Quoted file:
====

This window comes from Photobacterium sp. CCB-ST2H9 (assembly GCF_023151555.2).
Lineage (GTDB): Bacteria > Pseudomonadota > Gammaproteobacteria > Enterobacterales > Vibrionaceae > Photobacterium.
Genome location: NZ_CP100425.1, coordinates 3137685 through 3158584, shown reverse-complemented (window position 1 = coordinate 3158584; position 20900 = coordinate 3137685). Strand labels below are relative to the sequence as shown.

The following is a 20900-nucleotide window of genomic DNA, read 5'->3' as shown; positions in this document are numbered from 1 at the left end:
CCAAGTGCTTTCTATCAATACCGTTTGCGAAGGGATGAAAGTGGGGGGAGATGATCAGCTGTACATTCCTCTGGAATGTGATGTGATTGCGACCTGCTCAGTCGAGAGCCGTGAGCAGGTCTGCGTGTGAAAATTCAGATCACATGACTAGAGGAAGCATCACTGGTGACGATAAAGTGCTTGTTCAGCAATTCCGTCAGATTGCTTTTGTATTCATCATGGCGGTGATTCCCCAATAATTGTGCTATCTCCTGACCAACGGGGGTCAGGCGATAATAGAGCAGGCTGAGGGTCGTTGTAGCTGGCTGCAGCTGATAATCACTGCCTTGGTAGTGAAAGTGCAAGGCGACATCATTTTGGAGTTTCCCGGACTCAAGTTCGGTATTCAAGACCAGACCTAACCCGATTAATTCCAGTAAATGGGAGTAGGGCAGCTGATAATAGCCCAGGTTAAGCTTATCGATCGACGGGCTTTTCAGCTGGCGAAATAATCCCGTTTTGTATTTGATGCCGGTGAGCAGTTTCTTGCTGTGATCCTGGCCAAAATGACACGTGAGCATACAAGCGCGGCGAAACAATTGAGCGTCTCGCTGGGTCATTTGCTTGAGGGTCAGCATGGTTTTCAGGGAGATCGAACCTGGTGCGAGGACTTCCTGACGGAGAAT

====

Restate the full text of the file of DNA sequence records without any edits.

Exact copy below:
This window comes from Photobacterium sp. CCB-ST2H9 (assembly GCF_023151555.2).
Lineage (GTDB): Bacteria > Pseudomonadota > Gammaproteobacteria > Enterobacterales > Vibrionaceae > Photobacterium.
Genome location: NZ_CP100425.1, coordinates 3137685 through 3158584, shown reverse-complemented (window position 1 = coordinate 3158584; position 20900 = coordinate 3137685). Strand labels below are relative to the sequence as shown.

The following is a 20900-nucleotide window of genomic DNA, read 5'->3' as shown; positions in this document are numbered from 1 at the left end:
CCAAGTGCTTTCTATCAATACCGTTTGCGAAGGGATGAAAGTGGGGGGAGATGATCAGCTGTACATTCCTCTGGAATGTGATGTGATTGCGACCTGCTCAGTCGAGAGCCGTGAGCAGGTCTGCGTGTGAAAATTCAGATCACATGACTAGAGGAAGCATCACTGGTGACGATAAAGTGCTTGTTCAGCAATTCCGTCAGATTGCTTTTGTATTCATCATGGCGGTGATTCCCCAATAATTGTGCTATCTCCTGACCAACGGGGGTCAGGCGATAATAGAGCAGGCTGAGGGTCGTTGTAGCTGGCTGCAGCTGATAATCACTGCCTTGGTAGTGAAAGTGCAAGGCGACATCATTTTGGAGTTTCCCGGACTCAAGTTCGGTATTCAAGACCAGACCTAACCCGATTAATTCCAGTAAATGGGAGTAGGGCAGCTGATAATAGCCCAGGTTAAGCTTATCGATCGACGGGCTTTTCAGCTGGCGAAATAATCCCGTTTTGTATTTGATGCCGGTGAGCAGTTTCTTGCTGTGATCCTGGCCAAAATGACACGTGAGCATACAAGCGCGGCGAAACAATTGAGCGTCTCGCTGGGTCATTTGCTTGAGGGTCAGCATGGTTTTCAGGGAGATCGAACCTGGTGCGAGGACTTCCTGACGGAGAAT